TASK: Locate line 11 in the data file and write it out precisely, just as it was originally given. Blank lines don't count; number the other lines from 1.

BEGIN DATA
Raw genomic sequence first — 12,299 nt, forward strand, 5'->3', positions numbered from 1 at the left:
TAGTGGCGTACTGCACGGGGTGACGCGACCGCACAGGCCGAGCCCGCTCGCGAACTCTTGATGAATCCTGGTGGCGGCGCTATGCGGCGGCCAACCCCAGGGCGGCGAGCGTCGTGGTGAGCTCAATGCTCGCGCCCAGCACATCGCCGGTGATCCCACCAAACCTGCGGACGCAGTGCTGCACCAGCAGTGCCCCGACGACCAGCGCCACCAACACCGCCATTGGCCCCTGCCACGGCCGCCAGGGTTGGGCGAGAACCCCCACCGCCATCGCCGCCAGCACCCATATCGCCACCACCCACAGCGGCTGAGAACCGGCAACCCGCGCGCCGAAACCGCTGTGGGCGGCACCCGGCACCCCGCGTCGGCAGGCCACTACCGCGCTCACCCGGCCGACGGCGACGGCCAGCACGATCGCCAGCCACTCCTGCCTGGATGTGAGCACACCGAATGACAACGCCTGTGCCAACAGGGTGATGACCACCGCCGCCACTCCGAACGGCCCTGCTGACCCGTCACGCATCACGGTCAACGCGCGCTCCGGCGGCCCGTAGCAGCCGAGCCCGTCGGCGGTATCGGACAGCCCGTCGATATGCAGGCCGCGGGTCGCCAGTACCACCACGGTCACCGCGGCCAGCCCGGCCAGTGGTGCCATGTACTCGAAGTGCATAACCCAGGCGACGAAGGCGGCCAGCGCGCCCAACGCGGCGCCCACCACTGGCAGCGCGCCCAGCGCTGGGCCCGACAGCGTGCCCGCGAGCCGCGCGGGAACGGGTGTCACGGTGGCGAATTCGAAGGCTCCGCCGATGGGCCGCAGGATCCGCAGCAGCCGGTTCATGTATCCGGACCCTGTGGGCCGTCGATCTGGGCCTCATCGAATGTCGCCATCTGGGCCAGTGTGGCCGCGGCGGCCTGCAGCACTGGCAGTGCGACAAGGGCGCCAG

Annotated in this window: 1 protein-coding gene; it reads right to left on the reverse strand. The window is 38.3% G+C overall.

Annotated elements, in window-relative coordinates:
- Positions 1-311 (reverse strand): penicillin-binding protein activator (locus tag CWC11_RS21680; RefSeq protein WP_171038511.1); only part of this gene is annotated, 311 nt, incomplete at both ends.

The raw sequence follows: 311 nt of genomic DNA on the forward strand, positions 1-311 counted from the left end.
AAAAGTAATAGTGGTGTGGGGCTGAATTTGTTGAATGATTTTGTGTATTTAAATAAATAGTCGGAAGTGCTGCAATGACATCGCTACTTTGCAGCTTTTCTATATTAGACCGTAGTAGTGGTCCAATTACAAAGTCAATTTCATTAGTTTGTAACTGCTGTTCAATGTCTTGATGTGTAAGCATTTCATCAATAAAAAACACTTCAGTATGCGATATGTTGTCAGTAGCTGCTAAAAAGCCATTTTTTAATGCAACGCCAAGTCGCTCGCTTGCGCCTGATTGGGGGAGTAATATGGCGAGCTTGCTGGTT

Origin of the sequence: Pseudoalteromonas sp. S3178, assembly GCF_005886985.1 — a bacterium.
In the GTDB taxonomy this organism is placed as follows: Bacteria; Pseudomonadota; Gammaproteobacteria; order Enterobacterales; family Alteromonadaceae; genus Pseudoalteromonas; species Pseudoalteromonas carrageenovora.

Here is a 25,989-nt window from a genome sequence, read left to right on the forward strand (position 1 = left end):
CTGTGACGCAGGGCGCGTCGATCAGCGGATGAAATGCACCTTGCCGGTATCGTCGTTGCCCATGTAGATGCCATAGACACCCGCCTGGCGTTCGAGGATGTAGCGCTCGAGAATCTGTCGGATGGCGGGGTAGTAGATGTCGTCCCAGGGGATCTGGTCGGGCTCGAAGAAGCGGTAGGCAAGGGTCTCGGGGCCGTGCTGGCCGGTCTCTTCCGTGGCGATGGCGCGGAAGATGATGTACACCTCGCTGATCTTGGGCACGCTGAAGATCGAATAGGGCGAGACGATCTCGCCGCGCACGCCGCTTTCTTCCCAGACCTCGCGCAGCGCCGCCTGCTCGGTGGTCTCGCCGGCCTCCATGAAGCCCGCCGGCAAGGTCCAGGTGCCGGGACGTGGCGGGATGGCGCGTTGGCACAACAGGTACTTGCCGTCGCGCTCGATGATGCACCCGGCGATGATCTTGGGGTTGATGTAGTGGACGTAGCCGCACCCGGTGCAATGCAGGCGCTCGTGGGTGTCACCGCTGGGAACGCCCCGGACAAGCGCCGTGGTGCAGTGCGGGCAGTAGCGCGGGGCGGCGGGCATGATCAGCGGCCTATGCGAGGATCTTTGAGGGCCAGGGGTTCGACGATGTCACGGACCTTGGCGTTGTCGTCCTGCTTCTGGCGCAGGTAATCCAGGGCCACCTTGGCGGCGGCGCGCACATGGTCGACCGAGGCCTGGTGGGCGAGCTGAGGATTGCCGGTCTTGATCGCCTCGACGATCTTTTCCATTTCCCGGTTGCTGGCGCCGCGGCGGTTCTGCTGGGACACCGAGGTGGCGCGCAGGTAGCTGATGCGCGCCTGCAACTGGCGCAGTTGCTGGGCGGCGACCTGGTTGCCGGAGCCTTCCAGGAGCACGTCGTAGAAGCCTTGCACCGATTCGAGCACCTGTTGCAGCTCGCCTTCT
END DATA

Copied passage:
CTGTGACGCAGGGCGCGTCGATCAGCGGATGAAATGCACCTTGCCGGTATCGTCGTTGCCCATGTAGATGCCATAGACACCCGCCTGGCGTTCGAGGATGTAGCGCTCGAGAATCTGTCGGATGGCGGGGTAGTAGATGTCGTCCCAGGGGATCTGGTCGGGCTCGAAGAAGCGGTAGGCAAGGGTCTCGGGGCCGTGCTGGCCGGTCTCTTCCGTGGCGATGGCGCGGAAGATGATGTACACCTCGCTGATCTTGGGCACGCTGAAGATCGAATAGGGCGAGACGATCTCGCCGCGCACGCCGCTTTCTTCCCAGACCTCGCGCAGCGCCGCCTGCTCGGTGGTCTCGCCGGCCTCCATGAAGCCCGCCGGCAAGGTCCAGGTGCCGGGACGTGGCGGGATGGCGCGTTGGCACAACAGGTACTTGCCGTCGCGCTCGATGATGCACCCGGCGATGATCTTGGGGTTGATGTAGTGGACGTAGCCGCACCCGGTGCAATGCAGGCGCTCGTGGGTGTCACCGCTGGGAACGCCCCGGACAAGCGCCGTGGTGCAGTGCGGGCAGTAGCGCGGGGCGGCGGGCATGATCAGCGGCCTATGCGAGGATCTTTGAGGGCCAGGGGTTCGACGATGTCACGGACCTTGGCGTTGTCGTCCTGCTTCTGGCGCAGGTAATCCAGGGCCACCTTGGCGGCGGCGCGCACATGGTCGACCGAGGCCTGGTGGGCGAGCTGAGGATTGCCGGTCTTGATCGCCTCGACGATCTTTTCCATTTCCCGGTTGCTGGCGCCGCGGCGGTTCTGCTGGGACACCGAGGTGGCGCGCAGGTAGCTGATGCGCGCCTGCAACTGGCGCAGTTGCTGGGCGGCGACCTGGTTGCCGGAGCCTTCCAGGAGCACGTCGTAGAAGCCTTGCACCGATTCGAGCACCTGTTGCAGCTCGCCTTCT